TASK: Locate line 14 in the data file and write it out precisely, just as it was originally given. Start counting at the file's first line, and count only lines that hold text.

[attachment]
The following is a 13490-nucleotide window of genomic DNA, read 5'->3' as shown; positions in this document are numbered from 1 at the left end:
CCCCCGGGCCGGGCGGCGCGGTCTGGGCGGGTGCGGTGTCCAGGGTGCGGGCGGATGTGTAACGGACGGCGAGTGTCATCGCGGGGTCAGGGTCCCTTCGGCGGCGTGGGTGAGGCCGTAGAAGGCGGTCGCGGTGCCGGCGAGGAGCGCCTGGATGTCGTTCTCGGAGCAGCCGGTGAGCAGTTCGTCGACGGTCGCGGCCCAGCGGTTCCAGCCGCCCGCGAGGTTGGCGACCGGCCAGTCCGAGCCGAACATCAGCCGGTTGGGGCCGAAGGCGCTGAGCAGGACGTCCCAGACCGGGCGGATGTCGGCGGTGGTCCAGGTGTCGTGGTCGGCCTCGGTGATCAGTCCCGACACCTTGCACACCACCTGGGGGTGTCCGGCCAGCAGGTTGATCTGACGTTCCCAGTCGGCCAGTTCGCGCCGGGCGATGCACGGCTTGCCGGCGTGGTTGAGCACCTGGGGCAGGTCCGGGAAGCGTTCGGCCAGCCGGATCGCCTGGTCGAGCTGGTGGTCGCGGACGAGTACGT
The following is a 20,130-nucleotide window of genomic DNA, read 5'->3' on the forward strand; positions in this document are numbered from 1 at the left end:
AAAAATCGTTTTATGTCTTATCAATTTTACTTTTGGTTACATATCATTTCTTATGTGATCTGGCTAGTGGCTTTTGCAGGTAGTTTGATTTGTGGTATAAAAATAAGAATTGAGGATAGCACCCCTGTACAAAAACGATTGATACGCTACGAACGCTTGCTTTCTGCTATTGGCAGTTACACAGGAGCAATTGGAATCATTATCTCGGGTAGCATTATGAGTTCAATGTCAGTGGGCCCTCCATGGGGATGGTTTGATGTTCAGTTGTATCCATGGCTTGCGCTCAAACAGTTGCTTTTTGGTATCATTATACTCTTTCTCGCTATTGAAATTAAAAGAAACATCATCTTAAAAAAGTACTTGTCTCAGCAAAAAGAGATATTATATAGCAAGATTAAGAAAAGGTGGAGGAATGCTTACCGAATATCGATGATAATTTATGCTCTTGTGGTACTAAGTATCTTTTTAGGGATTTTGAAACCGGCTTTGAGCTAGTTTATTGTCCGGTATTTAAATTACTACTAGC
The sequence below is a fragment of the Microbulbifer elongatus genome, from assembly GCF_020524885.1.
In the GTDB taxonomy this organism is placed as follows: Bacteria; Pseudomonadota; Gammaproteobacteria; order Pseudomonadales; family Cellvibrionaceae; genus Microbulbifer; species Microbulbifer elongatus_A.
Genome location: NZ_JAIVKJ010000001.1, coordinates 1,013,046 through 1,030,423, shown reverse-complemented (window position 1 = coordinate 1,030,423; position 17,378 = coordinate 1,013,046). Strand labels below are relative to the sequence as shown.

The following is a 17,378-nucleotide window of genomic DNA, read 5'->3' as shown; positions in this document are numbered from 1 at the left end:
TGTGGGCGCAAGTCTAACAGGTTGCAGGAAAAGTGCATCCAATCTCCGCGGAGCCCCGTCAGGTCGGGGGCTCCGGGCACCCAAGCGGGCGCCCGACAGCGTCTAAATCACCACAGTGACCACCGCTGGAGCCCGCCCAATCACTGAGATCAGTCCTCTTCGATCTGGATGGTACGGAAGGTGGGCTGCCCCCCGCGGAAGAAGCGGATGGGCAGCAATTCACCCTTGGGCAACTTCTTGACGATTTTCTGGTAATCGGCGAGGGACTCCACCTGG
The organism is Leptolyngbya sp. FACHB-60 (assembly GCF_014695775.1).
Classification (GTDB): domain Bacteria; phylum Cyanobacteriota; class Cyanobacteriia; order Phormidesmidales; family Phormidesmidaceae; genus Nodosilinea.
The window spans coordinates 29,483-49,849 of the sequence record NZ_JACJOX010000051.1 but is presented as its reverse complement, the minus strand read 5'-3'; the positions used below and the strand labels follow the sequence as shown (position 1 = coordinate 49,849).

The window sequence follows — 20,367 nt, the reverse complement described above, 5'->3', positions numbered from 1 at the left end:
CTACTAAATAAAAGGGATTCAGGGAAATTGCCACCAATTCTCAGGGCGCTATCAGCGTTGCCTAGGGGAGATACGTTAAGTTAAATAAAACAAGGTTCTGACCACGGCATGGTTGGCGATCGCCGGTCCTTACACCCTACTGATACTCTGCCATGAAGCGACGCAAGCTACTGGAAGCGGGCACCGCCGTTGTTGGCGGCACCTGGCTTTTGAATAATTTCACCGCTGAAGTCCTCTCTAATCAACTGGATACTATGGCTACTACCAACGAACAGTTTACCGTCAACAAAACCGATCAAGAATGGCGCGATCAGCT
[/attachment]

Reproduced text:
CTACTAAATAAAAGGGATTCAGGGAAATTGCCACCAATTCTCAGGGCGCTATCAGCGTTGCCTAGGGGAGATACGTTAAGTTAAATAAAACAAGGTTCTGACCACGGCATGGTTGGCGATCGCCGGTCCTTACACCCTACTGATACTCTGCCATGAAGCGACGCAAGCTACTGGAAGCGGGCACCGCCGTTGTTGGCGGCACCTGGCTTTTGAATAATTTCACCGCTGAAGTCCTCTCTAATCAACTGGATACTATGGCTACTACCAACGAACAGTTTACCGTCAACAAAACCGATCAAGAATGGCGCGATCAGCT